Versatile peacekeepers

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Lt. Eric Bouysson
First published in
SFOR Informer#132, February 14, 2002

Gurkha units first served with the British Army in 1815. Gurkha soldiers, who are actually citizens of Nepal, are still serving with the British Army. The Royal Gurkha Rifles (RGR) have been deployed in many countries and are now in the Balkans.

Manjaca - As an operational reserve component for the Multinational Division Southwest (MND-SW), Gurkhas are frontline. Comprised of a total of three regiments, the Gurkha Rifle Regiments rotate postings every three years. While one is in SFOR, one is based in Brunei specialising in jungle warfare and the other regiment serves in the United Kingdom. Until 1997 there was a regiment in Hong Kong prior to the peninsula's return to mainland China.
Always ready for short-notice taskings, before coming to Bosnia and Herzegovina (BiH) the 2nd RGR kept the peace in Sierra Leone in 2001. Maj. Paul Fitch Fork, commander of 2nd RGR's B Company, explained that while they still retain their Nepalese citizenship, Gurkhas are now fully integrated into the British Army: "They continue to serve the Crown; they have sworn an oath to the Queen."
The deterrence
In SFOR, B company now hones its marksmanship skills at a Manjaca range shared with the Republika Srpska Army (Vojska Republika Srpska, VRS) and SFOR British and Canadian battle groups from MND-SW.
As elite forces, versatility is one of their key-assets. The unit has rapidly converted to mechanised infantry using Saxon Armoured Personnel Carriers (APCs) and it trains with a full collection of military hardware including anti-armour weapons.
Training at the range included a conflict scenario, fine-tuning the unit's riot-control tactics. One platoon-level live-fire manoeuvre featured the successful launch of a self-propelled grenade into a tank. Such skills must be maintained to fulfill their mission in BiH and to prepare for an upcoming battalion-level exercise in Canada.
Modern tactics and ancient skills
The British Army has a wealth of experience in riot-control tactics. The Ghurka unit serving the British Army here is pioneering the use of helicopters to allow a round-the-clock, immediate riot-control response.
"The Chinook is coming from Split and is flown by very proficient Dutch pilots. We have been training to embark and disembark this morning between tactical flight rotations, both rapidly and safely," explains Maj. Fitch Fork. The Chinook, a heavy-duty helicopter, also transports vehicles, which, according to Fork, had never been done before. "We would send troops and some of our vehicles to the hot spot, while the remaining ones would come by road. With helicopters, we can secure a flexible and rapid reaction to prevent violence from escalating." Weather permitting, the Gurkhas can deploy very fast with the ability to bypass most blocked roads.
Prior to arriving in BiH, Nepalese Capt. Dilkumar Rai had completed a special course in crowd and riot control, which was provided by the OPTAG (Operational Training and Advisory Group). Having received the latest training, he has passed these skills to his unit.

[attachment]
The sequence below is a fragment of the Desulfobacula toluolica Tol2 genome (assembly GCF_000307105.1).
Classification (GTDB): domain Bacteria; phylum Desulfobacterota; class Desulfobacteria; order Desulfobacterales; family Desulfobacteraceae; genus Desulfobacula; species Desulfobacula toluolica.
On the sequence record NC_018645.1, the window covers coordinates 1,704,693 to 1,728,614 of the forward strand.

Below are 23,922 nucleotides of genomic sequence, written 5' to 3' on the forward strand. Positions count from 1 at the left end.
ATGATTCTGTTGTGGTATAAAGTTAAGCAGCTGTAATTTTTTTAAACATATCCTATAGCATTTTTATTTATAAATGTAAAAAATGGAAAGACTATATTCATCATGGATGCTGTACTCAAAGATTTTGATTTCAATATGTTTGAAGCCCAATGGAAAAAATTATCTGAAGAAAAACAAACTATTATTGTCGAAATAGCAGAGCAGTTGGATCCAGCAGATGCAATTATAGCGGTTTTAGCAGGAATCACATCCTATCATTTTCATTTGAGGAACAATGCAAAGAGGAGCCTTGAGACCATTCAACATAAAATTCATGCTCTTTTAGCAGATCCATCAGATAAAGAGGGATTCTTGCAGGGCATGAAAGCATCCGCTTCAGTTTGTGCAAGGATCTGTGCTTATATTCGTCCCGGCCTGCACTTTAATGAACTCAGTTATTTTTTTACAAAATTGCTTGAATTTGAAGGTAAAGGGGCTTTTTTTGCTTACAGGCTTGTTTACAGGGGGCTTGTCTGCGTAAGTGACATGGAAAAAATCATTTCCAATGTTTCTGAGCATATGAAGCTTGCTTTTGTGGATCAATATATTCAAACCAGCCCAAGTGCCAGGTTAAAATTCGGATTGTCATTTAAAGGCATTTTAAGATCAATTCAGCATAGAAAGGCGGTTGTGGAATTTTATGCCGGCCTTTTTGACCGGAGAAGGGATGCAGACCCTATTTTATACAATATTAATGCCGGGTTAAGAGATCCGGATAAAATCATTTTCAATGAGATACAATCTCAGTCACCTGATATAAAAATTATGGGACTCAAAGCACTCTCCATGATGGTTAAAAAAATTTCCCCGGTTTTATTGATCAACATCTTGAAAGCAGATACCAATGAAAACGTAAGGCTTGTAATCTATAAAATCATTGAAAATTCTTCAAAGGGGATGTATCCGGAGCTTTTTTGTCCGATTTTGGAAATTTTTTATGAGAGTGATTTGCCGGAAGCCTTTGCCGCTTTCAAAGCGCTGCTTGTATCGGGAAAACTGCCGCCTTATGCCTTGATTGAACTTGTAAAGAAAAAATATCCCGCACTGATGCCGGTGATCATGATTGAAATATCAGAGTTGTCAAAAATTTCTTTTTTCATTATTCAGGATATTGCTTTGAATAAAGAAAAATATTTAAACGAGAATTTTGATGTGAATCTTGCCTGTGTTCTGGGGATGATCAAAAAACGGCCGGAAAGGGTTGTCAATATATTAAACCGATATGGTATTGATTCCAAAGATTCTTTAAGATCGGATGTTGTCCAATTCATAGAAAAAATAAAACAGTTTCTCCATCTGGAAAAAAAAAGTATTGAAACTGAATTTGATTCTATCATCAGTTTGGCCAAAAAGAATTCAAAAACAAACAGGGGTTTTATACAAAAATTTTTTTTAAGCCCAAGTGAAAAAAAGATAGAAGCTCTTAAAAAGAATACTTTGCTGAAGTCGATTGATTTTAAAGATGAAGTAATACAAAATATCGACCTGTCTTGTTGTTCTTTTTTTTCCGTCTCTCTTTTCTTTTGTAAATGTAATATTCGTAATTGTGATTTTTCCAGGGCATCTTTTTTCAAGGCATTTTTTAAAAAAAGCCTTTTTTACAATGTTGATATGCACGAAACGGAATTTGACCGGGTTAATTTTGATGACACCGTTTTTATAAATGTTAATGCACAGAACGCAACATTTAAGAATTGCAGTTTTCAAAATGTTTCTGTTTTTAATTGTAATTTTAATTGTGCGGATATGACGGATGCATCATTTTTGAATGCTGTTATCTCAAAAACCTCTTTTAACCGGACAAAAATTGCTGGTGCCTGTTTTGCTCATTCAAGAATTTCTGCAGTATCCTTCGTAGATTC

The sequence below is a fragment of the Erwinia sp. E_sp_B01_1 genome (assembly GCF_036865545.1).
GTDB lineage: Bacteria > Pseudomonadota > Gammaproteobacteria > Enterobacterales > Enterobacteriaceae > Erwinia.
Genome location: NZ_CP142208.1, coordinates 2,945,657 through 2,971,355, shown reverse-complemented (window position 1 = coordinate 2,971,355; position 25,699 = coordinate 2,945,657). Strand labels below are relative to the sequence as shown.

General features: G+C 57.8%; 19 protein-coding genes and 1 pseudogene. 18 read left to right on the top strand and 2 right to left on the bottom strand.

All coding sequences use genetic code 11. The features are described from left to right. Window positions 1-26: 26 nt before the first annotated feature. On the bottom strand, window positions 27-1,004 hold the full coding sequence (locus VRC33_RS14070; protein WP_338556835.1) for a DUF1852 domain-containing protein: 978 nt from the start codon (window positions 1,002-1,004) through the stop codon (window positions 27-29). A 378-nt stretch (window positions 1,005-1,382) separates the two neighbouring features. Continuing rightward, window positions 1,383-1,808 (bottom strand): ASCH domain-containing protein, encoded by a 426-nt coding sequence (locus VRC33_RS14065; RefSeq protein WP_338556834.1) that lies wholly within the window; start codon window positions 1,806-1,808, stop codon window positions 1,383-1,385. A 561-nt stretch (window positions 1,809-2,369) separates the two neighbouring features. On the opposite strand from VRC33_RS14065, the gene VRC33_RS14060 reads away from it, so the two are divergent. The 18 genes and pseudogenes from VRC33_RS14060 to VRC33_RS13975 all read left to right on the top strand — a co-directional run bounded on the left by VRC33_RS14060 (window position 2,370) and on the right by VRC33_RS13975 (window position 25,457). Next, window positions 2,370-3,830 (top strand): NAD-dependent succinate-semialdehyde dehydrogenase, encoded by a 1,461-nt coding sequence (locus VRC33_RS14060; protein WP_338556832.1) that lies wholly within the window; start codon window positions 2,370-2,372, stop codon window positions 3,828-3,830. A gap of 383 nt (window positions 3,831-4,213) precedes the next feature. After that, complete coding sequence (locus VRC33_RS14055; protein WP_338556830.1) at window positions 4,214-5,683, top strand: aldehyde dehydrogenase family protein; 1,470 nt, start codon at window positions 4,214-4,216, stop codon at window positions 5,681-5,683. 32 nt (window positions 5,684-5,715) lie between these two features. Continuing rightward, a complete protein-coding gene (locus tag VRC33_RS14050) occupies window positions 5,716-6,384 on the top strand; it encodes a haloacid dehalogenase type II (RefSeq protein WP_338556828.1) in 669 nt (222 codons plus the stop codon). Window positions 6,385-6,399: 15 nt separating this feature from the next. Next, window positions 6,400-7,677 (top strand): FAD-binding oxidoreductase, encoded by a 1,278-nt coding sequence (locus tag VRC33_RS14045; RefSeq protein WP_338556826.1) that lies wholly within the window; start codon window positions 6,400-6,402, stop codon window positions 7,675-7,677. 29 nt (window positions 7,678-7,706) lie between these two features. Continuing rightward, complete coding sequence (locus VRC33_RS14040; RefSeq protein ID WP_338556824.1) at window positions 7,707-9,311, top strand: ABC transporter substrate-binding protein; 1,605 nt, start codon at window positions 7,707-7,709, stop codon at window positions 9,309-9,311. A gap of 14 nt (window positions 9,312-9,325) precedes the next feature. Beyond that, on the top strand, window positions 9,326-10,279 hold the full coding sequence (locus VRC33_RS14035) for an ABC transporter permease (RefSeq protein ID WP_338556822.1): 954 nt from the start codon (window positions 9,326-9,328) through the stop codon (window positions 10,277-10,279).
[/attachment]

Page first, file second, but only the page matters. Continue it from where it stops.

"A company-level exercise has been set up to give the soldiers confidence in their skills where Molotov cocktails will be thrown at them," explained Rai. Further training will include feedback from their tour in BiH "so that others can be briefed and benefit from the lessons learned."
Riot-control tactics are nothing new to the Gurkhas. Though not practised in Brunei, they accumulated experience while posted in Hong Kong, long before riot control became a prominent topic for NATO armed forces in Europe. CSgt. Bishner Tamang recalled, "As a young Gurkha, some years ago, I had been practising those low-level intensity conflict skills so the training is not completely new to us.
"Today I am concentrating on administrative tasks for the company but I keep my eyes wide open. We will participate in a major exercise in about one month, called Joint Resolve XXV."
Daily contribution to a secure environment
When not training or intervening as the Divisional Operational Reserve, the 2nd RGR is contributing towards the SFOR mission of a safe and secure environment in BiH. Patrols and armament-harvest operations are conducted on a regular basis, as well as support activities including dissemination of psyops materials. Typical tasks, said Cpt. Fraser Rea, "include the supervision and consolidation of VRS weapon storage sites." Force protection is not overlooked either, insists Rea, and is achieved through a general policy of force projection. "We do not want to remain static and therefore maintain our presence on the ground."
From the hot jungles of Brunei to the winters of the Balkans, the Gurkhas can do the job and play a key role in the SFOR mission.

Related links:
Nations of SFOR: UK
Training and Exercises

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Photos: PO Steve Wood

Support weapon serviceman.


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Squad briefing before firing.


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Dutch Chinook tactical flight.


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Tear gas shots, Saxon protection.


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Innovative tactics.


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British leaders take the lead.


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Some serious radio chat.


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Lunch time, free time.